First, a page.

This Method Is No Longer Recommended!
After the great Kombucha reformulation of 2010, bottles of store-bought kombucha are no longer a consistently good way to grow a kombucha scoby.
Please read about my kombucha scoby experiment for more on this and to find out how I now recommend everyone get their hands on a starter culture for this healthy beverage.
Original post content continues below…
How To Grow A Kombucha SCOBY
Kombucha, the effervescent and tangy health drink made from fermenting sweetened tea, is my family’s favorite beverage. We drink about 2 gallons of the stuff per week.
To make kombucha (see my instructions for how to do that here), you only need two things:
1) Sweetened tea, and 2) a SCOBY (Symbiotic Colony Of Bacteria and Yeast), AKA “mother,” or “mushroom.”
Coming by kombucha mothers is easy if you’ve got friends making this “immortal health elixir.” Kombucha mother colonies periodically reproduce, so people brewing it have a constant supply of scobies to give away.
But what if you’re a lone wolf, daring to make kombucha on your own? Where are you supposed to get a good SCOBY?
The most reputable online stores can charge anywhere from $15-$35 per kombucha mother.
So, I thought I’d show you how to grow your own for about $3.50.
- 1 bottle of Organic, Raw Kombucha
- 1 glass jar
- 1 kitchen towel
- 1 cup of room temperature sweetened tea made with filtered water (where to buy water filters)
- You can buy the kombucha at just about any health food store. I get mine from the health food aisle of my local HEB — a large chain grocery store local to my area. If you can’t find it near you, you can buy a bottle of the stuff online. Make sure it’s organic, raw, and unflavored with juice. You just want the plain, original beverage.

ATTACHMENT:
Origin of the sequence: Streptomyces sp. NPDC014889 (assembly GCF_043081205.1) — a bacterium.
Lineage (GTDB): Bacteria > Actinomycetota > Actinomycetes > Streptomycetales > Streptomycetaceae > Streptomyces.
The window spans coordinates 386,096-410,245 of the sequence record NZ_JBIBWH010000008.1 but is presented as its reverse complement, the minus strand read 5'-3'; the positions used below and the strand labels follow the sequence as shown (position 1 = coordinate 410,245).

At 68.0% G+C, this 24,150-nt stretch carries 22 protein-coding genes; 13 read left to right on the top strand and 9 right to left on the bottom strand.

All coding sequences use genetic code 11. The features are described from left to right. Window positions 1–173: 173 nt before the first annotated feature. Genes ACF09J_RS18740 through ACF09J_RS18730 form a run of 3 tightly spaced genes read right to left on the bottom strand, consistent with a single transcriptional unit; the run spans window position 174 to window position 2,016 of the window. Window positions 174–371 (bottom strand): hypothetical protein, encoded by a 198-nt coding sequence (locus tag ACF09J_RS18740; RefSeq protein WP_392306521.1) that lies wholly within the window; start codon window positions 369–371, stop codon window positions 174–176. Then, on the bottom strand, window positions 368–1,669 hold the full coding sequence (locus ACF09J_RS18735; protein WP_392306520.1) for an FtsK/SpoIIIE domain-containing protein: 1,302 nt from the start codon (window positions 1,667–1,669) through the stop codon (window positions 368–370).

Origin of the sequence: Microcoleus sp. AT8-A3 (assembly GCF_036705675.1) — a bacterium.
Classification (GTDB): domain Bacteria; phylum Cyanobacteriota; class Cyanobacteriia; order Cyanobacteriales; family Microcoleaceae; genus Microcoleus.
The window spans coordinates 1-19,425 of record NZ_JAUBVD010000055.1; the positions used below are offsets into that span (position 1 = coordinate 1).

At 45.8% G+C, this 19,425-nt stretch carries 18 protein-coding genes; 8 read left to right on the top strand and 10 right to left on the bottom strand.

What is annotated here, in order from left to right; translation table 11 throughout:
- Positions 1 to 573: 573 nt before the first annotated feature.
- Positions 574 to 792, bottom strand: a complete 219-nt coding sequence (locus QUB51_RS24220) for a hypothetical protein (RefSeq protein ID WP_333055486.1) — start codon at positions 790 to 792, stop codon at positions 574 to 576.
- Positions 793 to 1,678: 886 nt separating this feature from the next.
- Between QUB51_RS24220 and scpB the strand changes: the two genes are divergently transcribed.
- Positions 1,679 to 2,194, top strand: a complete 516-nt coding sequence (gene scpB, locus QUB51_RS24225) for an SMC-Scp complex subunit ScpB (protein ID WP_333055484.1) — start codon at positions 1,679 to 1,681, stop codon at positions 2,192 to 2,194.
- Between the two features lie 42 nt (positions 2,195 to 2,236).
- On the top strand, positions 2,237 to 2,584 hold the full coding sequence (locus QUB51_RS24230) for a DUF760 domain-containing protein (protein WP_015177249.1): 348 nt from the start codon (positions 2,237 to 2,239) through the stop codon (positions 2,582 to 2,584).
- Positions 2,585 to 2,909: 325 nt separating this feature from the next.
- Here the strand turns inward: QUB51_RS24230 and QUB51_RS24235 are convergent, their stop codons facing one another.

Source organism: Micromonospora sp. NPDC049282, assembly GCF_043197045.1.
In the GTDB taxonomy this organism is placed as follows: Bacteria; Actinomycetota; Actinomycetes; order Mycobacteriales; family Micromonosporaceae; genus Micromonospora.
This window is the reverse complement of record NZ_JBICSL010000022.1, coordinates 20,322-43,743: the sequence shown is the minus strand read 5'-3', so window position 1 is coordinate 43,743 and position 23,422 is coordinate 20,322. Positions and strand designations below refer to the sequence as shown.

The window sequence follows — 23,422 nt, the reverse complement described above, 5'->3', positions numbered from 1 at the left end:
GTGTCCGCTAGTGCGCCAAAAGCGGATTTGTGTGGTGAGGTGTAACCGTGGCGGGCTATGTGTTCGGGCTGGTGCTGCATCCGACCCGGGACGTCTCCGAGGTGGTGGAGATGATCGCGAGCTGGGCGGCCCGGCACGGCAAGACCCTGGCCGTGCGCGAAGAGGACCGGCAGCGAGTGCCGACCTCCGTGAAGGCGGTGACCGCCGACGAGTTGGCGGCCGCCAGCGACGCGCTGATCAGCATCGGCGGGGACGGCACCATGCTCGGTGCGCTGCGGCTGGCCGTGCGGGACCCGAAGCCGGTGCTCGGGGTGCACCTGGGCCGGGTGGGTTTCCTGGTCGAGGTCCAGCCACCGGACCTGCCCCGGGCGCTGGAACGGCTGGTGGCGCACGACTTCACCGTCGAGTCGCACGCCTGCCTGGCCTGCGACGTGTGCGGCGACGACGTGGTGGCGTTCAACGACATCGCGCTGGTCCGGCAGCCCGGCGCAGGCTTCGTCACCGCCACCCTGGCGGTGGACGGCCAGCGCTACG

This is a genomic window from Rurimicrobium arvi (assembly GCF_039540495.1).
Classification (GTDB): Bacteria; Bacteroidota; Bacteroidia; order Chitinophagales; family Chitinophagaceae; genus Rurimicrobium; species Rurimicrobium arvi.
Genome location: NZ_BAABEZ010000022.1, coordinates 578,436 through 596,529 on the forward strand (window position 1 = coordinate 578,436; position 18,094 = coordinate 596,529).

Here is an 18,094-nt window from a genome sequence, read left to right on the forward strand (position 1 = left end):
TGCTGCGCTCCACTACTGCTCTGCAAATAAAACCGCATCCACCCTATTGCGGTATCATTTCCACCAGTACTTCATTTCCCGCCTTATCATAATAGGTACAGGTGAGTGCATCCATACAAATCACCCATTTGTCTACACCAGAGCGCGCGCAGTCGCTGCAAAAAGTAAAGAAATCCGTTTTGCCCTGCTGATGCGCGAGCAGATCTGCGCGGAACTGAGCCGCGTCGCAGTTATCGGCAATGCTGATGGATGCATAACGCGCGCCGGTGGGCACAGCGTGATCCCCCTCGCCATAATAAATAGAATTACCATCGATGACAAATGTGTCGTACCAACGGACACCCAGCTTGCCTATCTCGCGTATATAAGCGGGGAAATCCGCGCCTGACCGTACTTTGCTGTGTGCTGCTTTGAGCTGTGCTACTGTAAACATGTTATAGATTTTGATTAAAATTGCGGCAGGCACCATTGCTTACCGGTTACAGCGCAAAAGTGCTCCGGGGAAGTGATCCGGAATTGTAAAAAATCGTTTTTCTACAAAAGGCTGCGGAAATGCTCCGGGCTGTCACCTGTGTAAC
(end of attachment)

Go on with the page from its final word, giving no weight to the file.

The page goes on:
- The sweetened tea can be as simple as a cup of black tea, sweetened with a tablespoon of sugar.
Pour the bottle of kombucha and sweetened tea into a glass jar. Cover it with a towel so it can breathe but be protected from insects and other contaminants. Let it sit.
It’s really very easy, isn’t it?
With time, a new SCOBY will start to form on top of the liquid. It will appear first as a thin film, then slowly fill in and thicken up.
Once it’s about 1/4 inch thick, it’s ready to go. You can let it sit longer and get even thicker, but that’s really not necessary. This SCOBY is about 1/3 inch thick and took me about 3 weeks to grow. In the summer, I can grow it in half that time.
Got a question?
HELP! I followed all your advice, but it still didn’t grow.
Unfortunately, some store bought kombucha is just weak or old. Rather than playing roulette with bottles of raw kombucha, hoping for a batch that’s thriving with good culture, you may want the assurance of starting with a proven culture. If so, check out where I recommend to buy a kombucha SCOBY.